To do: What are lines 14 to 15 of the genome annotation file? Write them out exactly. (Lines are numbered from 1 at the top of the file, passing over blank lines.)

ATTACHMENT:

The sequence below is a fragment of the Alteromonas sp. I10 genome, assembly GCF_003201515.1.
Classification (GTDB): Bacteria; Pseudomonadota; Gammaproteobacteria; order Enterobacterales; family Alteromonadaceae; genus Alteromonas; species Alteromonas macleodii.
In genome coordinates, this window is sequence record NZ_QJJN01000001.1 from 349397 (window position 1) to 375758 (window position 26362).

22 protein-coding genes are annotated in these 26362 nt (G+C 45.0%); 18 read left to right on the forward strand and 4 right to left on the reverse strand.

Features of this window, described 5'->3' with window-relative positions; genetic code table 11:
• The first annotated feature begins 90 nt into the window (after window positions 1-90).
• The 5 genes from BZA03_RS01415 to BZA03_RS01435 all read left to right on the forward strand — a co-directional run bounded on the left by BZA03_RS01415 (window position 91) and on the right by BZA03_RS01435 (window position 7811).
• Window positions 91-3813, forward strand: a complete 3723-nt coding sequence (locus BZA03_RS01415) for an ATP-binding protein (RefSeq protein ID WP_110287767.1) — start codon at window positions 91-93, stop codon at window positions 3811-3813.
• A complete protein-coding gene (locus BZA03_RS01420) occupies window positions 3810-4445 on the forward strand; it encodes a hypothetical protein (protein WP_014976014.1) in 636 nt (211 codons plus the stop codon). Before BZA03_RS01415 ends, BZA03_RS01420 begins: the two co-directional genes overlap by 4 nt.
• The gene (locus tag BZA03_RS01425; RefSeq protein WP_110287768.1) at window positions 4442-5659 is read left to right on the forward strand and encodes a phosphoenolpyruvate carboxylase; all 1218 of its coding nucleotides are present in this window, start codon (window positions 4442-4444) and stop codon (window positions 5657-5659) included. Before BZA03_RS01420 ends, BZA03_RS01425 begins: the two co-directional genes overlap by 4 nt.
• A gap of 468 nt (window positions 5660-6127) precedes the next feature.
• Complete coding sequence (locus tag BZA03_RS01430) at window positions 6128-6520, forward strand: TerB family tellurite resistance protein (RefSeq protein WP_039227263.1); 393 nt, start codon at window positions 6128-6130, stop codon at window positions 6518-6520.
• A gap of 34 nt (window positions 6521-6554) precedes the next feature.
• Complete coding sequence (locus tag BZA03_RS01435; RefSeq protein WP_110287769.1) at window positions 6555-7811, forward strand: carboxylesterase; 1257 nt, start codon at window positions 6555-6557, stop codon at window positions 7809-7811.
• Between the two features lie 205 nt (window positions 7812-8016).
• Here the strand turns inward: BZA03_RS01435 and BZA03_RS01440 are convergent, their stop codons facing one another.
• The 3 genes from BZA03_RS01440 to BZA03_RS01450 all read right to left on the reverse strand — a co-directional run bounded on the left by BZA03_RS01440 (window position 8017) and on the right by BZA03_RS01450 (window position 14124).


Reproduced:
• Complete coding sequence (locus tag BZA03_RS01435; RefSeq protein WP_110287769.1) at window positions 6555-7811, forward strand: carboxylesterase; 1257 nt, start codon at window positions 6555-6557, stop codon at window positions 7809-7811.
• Between the two features lie 205 nt (window positions 7812-8016).